Hi there. Apologies for this one being late, but I used my days off this week to hunker down and finish editing Memory: Shadow of the Lord Sun. I completed it on Tuesday, then had to work the rest of the week until today, so sacrifices were made.
I’m still really happy about it though, because I’ve been struggling with this last edit for a long time.
With it, I had to fix one huge issue that kept smothering my queries: the beginning of the novel — a part that needs to impress — was weird, confused nonsense. It is, as I’ve said in previous posts, my curse as a discovery writer; I start with something meant to catch the eye, then figure out what the rest of the story is, but when the story’s done, it creates a world in which the intro no longer makes sense. Figuring out a fun, new intro without completely breaking the story, was difficult . . .
. . . because I felt like I was getting closer and closer to that point when you, as a writer, hit the foundations. When you decide, “Well, this important part of the story should maybe be completely different . . . Yeah! Let me completely redo it!” But completely changing the one thing turns into, “Let me change all the things!” so easily. In my youth, I thought that was fine. As an adult, I’m way less keen to give up on a story that has merit in order to change it into a completely new story. I acknowledge, these days, that those new ideas are meant to be short stories, or different novels altogether. I also acknowledge that scrapping and creating a new story is the easy way out.
Because it’s easier and safer to never finish a project. If you keep editing forever, you don’t have to deal with rejection. You don’t have to actually make sure any of your subplots have pay-off. If you keep editing forever, you get to keep feeling like you’re making progress, even when you aren’t. You get to tell a skeptical friend, “I’m making it way, way better!” even though you aren’t making it better — you’re making it different.
There’s a point when you just have to stop editing. When you have to accept that the manuscript you have is the one you’re going to put out there.
I have absolutely hit that point with this novel; a lot of the changes I made this time around were erasing changes I made in previous edits. Because I’ve reached the point where I’m just tweaking the plot based on my mood. There’s nothing else to do aside from making sure that the plot, as it is now . . . is cleanly and tactfully presented. On that note, there is one scene that I actually have to revisit (the new dream sequence) to make sure it’s as intense as it’s supposed to be, but that will take a day, tops.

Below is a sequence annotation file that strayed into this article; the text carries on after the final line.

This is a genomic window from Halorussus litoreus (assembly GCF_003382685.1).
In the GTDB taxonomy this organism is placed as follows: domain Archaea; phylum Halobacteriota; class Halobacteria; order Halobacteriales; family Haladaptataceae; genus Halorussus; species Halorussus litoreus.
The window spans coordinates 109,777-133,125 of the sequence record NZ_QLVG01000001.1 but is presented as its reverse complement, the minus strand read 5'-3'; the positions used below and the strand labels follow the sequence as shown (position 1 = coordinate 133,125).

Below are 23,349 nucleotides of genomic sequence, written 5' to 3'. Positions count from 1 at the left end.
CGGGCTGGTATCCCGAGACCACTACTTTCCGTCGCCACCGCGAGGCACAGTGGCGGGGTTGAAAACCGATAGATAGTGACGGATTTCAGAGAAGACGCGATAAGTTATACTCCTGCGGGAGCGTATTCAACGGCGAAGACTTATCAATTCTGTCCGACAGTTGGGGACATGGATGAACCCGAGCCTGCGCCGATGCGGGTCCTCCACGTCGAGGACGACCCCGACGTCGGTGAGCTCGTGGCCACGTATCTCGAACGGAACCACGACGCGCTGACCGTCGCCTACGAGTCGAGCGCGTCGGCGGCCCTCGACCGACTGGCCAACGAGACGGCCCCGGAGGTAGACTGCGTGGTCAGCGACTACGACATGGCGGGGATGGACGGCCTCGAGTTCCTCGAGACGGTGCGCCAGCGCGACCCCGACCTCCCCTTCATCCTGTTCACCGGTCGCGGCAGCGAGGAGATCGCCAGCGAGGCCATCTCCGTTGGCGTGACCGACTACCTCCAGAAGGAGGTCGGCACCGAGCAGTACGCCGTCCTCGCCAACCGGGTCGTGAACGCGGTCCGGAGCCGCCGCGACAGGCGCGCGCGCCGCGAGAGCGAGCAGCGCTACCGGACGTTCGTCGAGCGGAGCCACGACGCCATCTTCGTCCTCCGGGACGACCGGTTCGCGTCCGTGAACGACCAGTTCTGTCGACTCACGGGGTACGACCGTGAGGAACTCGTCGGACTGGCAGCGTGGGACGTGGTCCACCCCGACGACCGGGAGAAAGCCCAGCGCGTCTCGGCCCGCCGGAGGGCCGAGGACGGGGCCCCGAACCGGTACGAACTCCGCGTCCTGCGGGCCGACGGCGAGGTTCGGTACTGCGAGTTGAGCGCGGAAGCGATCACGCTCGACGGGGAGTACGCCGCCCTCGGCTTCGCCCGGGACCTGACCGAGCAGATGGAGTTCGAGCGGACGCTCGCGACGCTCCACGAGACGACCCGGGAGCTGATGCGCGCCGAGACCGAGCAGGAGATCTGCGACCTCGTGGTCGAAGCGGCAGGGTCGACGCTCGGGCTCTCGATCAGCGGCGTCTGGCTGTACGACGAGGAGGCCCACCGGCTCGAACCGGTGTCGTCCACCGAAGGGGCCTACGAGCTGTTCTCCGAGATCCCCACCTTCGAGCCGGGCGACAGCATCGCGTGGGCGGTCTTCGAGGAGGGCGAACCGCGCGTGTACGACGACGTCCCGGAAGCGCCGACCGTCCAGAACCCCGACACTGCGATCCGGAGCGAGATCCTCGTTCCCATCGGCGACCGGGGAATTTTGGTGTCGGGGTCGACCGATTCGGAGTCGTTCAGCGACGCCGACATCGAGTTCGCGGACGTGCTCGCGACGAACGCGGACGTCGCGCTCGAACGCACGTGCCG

And, regardless, I can still strap in . . . for the unbridled joy of submissions. Today, I can work on my submission package, editing the synopsis accordingly. And, yes, the synopsis is right up there with cover letters on the list of Things I Hate Writing, but at least this time, I’m writing a synopsis for a plot that makes total sense, instead of trying to hide an intro that’s strangely incongruous.
More than anything, though, I’m excited to get back to short stories. I’m going to tank the next few months on three in particular: Lokisday, A Dead God in A Silent Realm, and Hard Reset.
It’s going to be . . . amazing.
My plan for this year was to get another short story published. I got a little distracted by the promotion at work, but I’m getting back on track, and it feels great.
Thanks for reading. I’m going to grab lunch, come back, play a video game, then work on that synopsis . . . Yeah, ya know what? I’ll pick up some wine while I’m out there.
Ladies and gentlemen, my name is Louis Santiago, and I’m a fantasy writer based in the Bronx. My short story, “Aixa the Hexcaster,” was published last year in Mirror Dance Fantasy. However, I’m still very much learning about the writing process — still trying to figure it out — which means posting here every week, even though I make absolutely no money from it. So, if you like what you read here and feel up to getting updates by email — a new post from me delivered right to your inbox — then please hit the Follow button at the bottom of this page. Because, even though all I get from this site is emotional support, that support means the world to me.
Thank you just for passing by, and, as always, write well.